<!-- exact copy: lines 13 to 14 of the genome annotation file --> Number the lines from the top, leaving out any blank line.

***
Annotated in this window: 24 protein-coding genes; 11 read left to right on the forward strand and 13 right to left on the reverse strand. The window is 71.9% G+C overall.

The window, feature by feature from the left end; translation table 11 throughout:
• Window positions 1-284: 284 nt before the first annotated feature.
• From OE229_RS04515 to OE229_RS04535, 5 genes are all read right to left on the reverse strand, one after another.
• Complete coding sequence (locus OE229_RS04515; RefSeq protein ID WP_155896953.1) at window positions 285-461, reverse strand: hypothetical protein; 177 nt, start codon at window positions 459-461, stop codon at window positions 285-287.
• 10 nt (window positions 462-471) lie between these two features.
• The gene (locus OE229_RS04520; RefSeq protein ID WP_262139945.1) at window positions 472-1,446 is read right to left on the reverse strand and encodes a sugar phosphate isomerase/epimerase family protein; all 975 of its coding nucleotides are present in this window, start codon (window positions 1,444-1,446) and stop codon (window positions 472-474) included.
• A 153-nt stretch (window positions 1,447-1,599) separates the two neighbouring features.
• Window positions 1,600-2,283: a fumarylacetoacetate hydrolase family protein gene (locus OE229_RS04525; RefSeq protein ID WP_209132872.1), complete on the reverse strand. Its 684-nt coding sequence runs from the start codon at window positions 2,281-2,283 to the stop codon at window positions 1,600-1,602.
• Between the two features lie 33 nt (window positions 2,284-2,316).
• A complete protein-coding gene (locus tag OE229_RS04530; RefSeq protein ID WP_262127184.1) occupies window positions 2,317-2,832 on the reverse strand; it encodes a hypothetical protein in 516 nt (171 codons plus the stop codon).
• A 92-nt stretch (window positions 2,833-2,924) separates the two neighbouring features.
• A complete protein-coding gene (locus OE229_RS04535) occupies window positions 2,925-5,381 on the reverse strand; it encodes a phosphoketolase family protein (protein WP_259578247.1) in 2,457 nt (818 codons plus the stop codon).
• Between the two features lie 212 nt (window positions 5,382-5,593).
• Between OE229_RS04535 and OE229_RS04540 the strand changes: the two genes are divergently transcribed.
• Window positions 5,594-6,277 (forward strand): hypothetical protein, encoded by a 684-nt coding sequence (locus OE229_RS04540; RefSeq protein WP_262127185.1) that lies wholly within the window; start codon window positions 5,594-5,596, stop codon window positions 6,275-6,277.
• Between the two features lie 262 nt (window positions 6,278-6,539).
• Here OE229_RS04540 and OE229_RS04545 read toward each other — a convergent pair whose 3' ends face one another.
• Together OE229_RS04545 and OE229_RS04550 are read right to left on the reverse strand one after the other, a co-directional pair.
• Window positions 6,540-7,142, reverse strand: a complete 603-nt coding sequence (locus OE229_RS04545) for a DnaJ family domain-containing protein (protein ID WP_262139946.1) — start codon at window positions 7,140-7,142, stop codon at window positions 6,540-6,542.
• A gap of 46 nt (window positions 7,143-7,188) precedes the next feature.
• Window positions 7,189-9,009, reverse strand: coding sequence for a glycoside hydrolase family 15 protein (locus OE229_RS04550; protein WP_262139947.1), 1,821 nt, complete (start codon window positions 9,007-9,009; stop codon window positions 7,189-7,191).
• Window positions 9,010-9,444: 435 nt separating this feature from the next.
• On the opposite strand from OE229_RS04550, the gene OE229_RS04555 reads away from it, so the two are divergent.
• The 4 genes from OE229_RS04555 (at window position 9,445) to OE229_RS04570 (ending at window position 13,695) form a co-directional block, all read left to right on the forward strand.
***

• A complete protein-coding gene (locus OE229_RS04535) occupies window positions 2,925-5,381 on the reverse strand; it encodes a phosphoketolase family protein (protein WP_259578247.1) in 2,457 nt (818 codons plus the stop codon).
• Between the two features lie 212 nt (window positions 5,382-5,593).